Basic Usage

In this tutorial you’ll learn:

  • What are the building blocks of Rotest.
  • How to create a Rotest project.
  • How to run tests.

The Building Blocks of Rotest

Rotest is separated into several component types, each performs its specific tasks. Here is a brief explanation of the components:

  • The most basic runnable unit. Just like unittest.TestCase, it defines the actions and assertions that should be performed to do the test. For example:

    from import TestCase
    class MyCase(TestCase):
        def test_something(self):
            result = some_function()
            self.assertEqual(result, some_value)
  • rotest.core.suite.TestSuite: Again, a known concept from the unittest module. It aggregates tests, to make a semantic separation between them. This way, you can hold a bunch of tests and run them as a set. A rotest.core.suite.TestSuite can hold each of the following:

    • classes.
    • rotest.core.suite.TestSuite classes.
    • The more complex concept of rotest.core.flow.TestFlow classes.
    from rotest.core.suite import TestSuite
    class MySuite(TestSuite):
        components = [TestCase1,

Creating a Rotest Project

Rotest has a built in a client-server infrastructure, for a good reason. There must be someone who can distribute resources between tests, that are being run by several developers or testers. Thus, there must be a server that have a database of all the instances. Rotest uses the infrastructure of Django, to define this database, and to make use of the Django’s admin frontend to enable changing it.

First, create a Django project, using:

$ django-admin startproject rotest_demo
$ cd rotest_demo

You’ll end up with the following tree:

└── rotest_demo

Inside it, create a file in the root directory of the project called rotest.yml, that includes all configuration of Rotest:

    host: localhost
    django_settings: rotest_demo.settings

Pay attention to the following:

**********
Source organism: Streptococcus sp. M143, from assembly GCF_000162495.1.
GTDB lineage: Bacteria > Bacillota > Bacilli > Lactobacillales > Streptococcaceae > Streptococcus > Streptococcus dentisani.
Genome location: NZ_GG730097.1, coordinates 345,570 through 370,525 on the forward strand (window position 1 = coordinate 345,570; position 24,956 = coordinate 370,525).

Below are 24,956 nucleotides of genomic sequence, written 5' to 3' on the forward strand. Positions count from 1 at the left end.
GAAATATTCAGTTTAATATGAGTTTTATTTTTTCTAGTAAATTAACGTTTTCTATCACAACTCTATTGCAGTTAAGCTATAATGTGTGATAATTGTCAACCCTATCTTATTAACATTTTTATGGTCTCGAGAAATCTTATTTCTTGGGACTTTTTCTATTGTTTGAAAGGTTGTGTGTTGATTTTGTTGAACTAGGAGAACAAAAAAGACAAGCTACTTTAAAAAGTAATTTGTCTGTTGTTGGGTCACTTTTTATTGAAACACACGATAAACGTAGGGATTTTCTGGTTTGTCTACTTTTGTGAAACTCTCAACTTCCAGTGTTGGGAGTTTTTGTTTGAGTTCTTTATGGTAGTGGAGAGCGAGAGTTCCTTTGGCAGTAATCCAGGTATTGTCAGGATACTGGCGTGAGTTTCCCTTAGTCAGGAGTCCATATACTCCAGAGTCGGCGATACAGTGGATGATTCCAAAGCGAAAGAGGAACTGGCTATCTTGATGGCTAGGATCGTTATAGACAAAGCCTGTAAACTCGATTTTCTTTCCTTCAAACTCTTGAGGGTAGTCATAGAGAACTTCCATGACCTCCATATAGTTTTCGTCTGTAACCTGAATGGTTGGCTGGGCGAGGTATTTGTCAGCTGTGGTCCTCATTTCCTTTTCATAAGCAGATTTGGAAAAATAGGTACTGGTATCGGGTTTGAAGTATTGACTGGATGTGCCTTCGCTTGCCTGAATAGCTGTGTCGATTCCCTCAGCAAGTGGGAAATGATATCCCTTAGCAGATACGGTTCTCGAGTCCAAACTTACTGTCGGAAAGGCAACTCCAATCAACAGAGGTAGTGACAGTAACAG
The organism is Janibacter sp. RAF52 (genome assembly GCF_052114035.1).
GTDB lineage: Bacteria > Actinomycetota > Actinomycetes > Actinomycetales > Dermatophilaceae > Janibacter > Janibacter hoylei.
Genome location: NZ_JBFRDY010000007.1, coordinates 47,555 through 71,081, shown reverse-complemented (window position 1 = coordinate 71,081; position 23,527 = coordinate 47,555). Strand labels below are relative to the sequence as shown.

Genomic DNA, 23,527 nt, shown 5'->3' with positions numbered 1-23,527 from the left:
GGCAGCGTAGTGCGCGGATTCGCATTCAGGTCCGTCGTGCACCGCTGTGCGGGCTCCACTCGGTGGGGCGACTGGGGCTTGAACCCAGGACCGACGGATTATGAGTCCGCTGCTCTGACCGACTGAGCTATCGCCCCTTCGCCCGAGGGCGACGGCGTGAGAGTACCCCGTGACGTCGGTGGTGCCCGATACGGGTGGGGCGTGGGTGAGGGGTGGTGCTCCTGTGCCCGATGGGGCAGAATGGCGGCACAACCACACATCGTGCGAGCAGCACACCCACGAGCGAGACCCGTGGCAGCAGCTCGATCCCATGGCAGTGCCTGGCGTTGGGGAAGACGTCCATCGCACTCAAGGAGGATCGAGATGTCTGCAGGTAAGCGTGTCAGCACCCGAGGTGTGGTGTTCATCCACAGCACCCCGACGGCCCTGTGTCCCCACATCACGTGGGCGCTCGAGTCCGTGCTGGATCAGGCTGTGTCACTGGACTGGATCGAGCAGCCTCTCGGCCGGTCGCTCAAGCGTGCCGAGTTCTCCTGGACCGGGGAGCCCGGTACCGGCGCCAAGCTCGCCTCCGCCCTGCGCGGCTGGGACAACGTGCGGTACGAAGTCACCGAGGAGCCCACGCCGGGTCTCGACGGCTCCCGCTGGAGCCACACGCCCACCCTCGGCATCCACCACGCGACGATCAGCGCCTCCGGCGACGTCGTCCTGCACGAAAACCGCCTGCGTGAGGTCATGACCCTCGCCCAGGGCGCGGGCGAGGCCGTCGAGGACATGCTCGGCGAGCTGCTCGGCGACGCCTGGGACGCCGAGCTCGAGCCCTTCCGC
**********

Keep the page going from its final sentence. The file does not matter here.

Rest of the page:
• The rotest keyword defines its section as the place for Rotest’s configuration.
  • The host key is how the client should contact the server. It’s an IP address, or a DNS of the server. For now, both the client and server are running on the same machine., but it doesn’t have to be that way.
  • The django_settings key is directing to the settings of the Django app, that defines all relevant Django configuration (DB configuration, installed Django applications, and so on).

Adding Tests

Let’s create a test that doesn’t require any resource. Create a file named with the following content:

from rotest.core.runner import main
from import TestCase

class AddTest(TestCase):
    def test_add(self):
        self.assertEqual(1 + 1, 2)

if __name__ == "__main__":

That’s a very simple test, that asserts integers addition operation in Python. To run it, just do the following:

$ python
    21:46:20 : Test run has started
Tests Run Started
    21:46:20 : Test AnonymousSuite_None has started running
Test AnonymousSuite Started
    21:46:20 : Running AnonymousSuite_None test-suite
    21:46:20 : Test AddTest.test_add_None has started running
Test AddTest.test_add Started
    21:46:20 : Finished setUp - Skipping test is now available
    21:46:20 : Starting tearDown - Skipping test is unavailable
    21:46:20 : Test AddTest.test_add_None ended successfully
Success: test_add (__main__.AddTest)
    21:46:20 : Test AddTest.test_add_None has stopped running
Test AddTest.test_add Finished
    21:46:20 : Test AnonymousSuite_None has stopped running
Test AnonymousSuite Finished
    21:46:20 : Test run has finished
Tests Run Finished

Ran 1 test in 0.012s

  21:46:20 : Finalizing 'AnonymousSuite' test runner
  21:46:20 : Finalizing test 'AnonymousSuite'